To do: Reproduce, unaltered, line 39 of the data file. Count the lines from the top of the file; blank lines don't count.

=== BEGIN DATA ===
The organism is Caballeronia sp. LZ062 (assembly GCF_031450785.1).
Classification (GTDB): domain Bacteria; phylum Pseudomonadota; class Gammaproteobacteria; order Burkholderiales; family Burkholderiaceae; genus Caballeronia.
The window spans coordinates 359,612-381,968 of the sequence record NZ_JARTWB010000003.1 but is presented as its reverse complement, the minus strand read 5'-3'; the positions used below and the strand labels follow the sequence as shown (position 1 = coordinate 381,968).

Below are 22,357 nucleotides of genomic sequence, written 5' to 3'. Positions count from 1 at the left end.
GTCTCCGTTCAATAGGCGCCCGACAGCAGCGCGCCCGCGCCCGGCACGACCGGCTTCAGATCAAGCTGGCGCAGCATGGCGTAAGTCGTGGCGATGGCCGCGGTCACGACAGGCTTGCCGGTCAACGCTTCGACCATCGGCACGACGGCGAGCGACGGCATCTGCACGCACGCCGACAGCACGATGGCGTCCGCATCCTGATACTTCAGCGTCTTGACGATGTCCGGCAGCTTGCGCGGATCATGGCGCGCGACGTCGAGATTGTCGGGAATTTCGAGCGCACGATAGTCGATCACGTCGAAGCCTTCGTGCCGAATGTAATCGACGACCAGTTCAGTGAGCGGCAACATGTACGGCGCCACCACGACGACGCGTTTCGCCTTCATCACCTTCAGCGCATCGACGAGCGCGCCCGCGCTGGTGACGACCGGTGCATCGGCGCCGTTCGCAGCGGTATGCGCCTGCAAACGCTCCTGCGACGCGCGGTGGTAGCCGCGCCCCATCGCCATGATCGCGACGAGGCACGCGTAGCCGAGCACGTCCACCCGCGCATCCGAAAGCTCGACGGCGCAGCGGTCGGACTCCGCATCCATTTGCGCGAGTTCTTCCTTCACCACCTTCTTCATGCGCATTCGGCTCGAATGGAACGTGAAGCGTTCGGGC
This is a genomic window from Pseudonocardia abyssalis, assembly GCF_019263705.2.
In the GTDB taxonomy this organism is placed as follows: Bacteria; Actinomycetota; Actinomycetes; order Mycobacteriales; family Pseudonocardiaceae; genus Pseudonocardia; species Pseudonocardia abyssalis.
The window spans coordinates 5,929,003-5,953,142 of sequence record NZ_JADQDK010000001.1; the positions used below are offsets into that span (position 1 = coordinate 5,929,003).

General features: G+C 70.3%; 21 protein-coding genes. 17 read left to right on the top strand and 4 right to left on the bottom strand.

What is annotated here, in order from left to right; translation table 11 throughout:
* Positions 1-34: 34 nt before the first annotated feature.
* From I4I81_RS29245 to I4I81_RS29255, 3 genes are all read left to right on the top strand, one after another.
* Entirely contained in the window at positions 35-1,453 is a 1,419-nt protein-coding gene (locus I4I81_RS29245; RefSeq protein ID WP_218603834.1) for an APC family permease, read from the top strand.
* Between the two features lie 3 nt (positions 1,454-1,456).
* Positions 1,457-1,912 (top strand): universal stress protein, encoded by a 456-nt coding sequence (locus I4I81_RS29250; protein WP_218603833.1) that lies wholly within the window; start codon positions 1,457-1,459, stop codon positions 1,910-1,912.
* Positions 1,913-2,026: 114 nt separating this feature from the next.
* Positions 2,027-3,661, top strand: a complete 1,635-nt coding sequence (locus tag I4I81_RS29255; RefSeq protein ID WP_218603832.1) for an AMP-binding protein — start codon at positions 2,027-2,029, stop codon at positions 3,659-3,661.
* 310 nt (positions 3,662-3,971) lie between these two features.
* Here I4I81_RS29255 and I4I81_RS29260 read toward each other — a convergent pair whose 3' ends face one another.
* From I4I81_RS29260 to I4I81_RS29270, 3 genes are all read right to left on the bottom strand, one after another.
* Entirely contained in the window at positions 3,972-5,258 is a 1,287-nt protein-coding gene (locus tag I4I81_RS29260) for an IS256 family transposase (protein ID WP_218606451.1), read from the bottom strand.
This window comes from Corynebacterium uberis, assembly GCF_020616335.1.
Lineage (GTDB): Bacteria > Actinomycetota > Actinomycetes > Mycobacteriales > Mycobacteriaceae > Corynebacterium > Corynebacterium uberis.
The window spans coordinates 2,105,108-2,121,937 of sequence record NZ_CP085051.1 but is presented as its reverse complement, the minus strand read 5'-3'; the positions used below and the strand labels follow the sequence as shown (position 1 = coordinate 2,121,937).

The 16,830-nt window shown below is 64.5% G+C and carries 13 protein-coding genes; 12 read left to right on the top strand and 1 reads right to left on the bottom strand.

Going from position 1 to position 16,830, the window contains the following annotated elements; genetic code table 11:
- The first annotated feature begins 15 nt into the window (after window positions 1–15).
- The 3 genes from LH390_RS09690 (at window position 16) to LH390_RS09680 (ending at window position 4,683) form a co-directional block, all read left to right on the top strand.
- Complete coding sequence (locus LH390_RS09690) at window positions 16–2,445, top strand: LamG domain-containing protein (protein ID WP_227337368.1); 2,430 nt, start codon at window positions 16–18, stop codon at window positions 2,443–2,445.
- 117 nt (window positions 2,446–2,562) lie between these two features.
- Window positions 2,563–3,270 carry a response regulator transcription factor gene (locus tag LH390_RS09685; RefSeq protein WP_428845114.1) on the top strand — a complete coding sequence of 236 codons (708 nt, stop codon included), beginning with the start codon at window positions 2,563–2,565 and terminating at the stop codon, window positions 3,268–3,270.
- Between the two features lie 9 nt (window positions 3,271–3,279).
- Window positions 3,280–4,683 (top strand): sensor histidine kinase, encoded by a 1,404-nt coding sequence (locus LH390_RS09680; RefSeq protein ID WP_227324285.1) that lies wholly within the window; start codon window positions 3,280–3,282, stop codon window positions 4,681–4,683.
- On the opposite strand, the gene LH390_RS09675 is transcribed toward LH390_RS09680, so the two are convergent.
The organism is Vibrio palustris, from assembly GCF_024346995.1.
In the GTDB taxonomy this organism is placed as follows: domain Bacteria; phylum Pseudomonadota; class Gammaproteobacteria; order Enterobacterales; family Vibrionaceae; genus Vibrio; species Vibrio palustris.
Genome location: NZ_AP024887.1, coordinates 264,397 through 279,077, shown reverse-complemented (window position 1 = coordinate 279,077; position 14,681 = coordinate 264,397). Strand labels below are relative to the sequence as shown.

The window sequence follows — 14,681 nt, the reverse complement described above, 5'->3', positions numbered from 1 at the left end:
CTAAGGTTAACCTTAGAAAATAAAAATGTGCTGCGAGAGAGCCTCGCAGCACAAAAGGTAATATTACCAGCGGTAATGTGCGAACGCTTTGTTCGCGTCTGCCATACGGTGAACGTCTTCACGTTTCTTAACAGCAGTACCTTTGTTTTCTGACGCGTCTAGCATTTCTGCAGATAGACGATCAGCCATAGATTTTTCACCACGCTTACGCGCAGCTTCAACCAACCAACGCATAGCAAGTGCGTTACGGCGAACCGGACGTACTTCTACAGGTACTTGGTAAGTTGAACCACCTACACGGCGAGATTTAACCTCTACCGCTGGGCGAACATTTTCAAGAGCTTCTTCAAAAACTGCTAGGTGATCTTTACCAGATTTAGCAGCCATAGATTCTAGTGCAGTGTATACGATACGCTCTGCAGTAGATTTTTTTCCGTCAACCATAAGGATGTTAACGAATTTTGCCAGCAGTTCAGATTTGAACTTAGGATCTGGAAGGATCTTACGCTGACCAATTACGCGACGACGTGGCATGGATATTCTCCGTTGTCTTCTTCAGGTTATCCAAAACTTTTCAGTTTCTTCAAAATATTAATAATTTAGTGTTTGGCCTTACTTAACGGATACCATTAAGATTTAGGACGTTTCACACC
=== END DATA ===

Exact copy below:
CTAAGGTTAACCTTAGAAAATAAAAATGTGCTGCGAGAGAGCCTCGCAGCACAAAAGGTAATATTACCAGCGGTAATGTGCGAACGCTTTGTTCGCGTCTGCCATACGGTGAACGTCTTCACGTTTCTTAACAGCAGTACCTTTGTTTTCTGACGCGTCTAGCATTTCTGCAGATAGACGATCAGCCATAGATTTTTCACCACGCTTACGCGCAGCTTCAACCAACCAACGCATAGCAAGTGCGTTACGGCGAACCGGACGTACTTCTACAGGTACTTGGTAAGTTGAACCACCTACACGGCGAGATTTAACCTCTACCGCTGGGCGAACATTTTCAAGAGCTTCTTCAAAAACTGCTAGGTGATCTTTACCAGATTTAGCAGCCATAGATTCTAGTGCAGTGTATACGATACGCTCTGCAGTAGATTTTTTTCCGTCAACCATAAGGATGTTAACGAATTTTGCCAGCAGTTCAGATTTGAACTTAGGATCTGGAAGGATCTTACGCTGACCAATTACGCGACGACGTGGCATGGATATTCTCCGTTGTCTTCTTCAGGTTATCCAAAACTTTTCAGTTTCTTCAAAATATTAATAATTTAGTGTTTGGCCTTACTTAACGGATACCATTAAGATTTAGGACGTTTCACACC